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The Cragsmoor Inn
The Cragsmoor Inn was originally the site of the Decker Farm

which took in summer guests in the 1870s. The Geilhard Family made it into a boarding house called the Wawbeek. In 1888 the original Wawbeek boarding house burned down and was rebuilt. The property was purchased by the artist Austa Densmore Sturdevant in 1903 and renamed The Cragsmoor Inn. The property included a golf course, tennis courts, a casino, pool, bowling alley, and a ballroom that hosted dress balls, plays, and concerts. There were over 100 guest rooms, many with fireplaces. It was an elegant location for out-of- town guests and for Cragsmoor summer residents to socialize and enjoy dining and dancing.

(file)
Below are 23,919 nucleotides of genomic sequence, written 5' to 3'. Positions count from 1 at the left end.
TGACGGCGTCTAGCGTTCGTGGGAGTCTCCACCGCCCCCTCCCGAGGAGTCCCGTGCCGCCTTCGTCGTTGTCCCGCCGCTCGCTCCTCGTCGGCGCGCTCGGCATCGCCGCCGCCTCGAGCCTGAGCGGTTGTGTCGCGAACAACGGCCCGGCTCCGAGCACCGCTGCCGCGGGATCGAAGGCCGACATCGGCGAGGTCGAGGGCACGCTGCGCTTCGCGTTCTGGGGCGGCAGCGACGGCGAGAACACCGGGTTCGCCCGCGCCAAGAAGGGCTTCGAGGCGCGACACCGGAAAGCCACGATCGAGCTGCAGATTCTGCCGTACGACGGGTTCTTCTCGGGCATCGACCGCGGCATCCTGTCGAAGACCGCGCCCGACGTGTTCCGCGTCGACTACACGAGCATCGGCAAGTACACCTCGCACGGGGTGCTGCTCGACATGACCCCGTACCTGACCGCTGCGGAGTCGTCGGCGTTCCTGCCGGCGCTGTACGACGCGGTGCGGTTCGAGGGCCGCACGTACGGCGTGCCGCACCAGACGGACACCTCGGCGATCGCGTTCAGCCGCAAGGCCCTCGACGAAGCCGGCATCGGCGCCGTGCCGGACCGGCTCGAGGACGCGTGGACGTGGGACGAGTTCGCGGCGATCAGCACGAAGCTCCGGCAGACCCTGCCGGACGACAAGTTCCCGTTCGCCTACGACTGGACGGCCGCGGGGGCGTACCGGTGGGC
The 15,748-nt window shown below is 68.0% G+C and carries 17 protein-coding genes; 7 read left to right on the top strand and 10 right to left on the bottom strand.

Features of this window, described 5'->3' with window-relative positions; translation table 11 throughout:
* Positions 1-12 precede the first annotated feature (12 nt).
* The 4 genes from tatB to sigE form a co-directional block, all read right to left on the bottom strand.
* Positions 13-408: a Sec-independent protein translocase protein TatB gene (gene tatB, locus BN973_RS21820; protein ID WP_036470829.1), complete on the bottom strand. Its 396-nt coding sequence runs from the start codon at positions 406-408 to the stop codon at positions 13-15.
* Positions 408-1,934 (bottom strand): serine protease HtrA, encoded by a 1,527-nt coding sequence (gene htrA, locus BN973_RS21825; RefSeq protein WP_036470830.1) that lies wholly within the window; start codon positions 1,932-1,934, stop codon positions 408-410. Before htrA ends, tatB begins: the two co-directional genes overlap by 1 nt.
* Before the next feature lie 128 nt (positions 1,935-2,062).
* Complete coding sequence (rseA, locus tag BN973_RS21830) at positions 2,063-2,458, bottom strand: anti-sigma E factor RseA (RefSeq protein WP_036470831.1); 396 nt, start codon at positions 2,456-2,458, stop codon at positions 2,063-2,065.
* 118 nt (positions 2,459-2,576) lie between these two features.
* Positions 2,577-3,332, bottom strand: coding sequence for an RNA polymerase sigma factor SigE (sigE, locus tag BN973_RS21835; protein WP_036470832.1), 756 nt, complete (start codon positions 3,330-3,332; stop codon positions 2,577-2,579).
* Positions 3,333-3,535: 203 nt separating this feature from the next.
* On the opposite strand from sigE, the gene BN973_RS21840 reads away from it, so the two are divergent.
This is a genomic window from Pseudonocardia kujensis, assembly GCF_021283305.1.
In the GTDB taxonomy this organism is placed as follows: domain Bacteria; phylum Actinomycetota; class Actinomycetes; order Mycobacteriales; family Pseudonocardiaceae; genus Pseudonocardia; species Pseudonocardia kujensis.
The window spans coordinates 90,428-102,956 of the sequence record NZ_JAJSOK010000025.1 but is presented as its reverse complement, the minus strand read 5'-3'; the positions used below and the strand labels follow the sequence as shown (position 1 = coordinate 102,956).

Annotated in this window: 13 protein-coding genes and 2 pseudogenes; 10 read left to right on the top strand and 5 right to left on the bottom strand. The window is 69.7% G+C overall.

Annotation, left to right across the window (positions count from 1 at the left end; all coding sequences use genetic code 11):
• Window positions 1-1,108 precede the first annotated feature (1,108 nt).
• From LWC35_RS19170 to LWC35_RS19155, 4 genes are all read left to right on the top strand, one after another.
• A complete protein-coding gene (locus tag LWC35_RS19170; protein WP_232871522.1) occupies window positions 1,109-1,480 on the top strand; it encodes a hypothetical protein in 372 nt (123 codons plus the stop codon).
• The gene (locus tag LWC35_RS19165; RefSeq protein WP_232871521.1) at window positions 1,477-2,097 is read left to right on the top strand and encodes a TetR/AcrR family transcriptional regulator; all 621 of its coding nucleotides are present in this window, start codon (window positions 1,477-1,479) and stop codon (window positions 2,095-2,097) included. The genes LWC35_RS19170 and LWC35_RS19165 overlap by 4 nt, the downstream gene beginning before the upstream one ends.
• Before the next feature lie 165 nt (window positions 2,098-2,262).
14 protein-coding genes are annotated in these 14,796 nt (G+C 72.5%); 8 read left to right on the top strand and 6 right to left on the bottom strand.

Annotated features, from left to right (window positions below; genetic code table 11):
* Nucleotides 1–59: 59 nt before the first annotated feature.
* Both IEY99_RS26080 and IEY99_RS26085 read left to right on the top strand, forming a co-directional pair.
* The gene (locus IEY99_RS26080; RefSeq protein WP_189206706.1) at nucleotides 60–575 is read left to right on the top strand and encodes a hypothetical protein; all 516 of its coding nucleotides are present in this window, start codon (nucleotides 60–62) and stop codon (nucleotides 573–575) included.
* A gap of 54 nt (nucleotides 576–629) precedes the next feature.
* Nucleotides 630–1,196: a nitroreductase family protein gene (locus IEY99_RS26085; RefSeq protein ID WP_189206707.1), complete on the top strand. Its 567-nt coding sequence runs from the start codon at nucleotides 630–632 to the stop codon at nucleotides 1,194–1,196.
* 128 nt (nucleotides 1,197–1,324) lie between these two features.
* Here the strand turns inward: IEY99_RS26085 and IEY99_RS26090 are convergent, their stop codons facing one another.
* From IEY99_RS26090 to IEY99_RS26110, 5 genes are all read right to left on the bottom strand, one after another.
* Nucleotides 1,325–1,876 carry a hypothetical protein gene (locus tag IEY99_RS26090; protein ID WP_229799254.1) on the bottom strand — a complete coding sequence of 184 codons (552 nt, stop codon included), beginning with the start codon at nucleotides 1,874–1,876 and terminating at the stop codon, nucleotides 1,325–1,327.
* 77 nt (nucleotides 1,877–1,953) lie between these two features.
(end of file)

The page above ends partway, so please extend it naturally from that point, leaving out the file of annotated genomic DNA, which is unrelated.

Mrs. Sturdevant operated a gracious hotel, known for its sweeping vistas, healthy food, and comfortable accommodations. Located less than 100 miles from New York City, it welcomed many refined guests from out of town. Local Cragsmoorians also enjoyed sports, entertainment, and dining at the Inn, but like many hotels of that time, not all were welcome, it has been documented that the hotel advertised that “Hebrews were not welcome” and African Americans undoubtedly would not have been welcome at that time either.

During the Depression, the hotel fell on hard times. In 1958 the property became a boy’s school but heating throughout the winter proved too expensive and the school moved to Wallkill. In 1970s, in a state of extreme disrepair and deemed a hazard, the Inn was destroyed in a planned demolition by the Cragsmoor Volunteer Fire Company.

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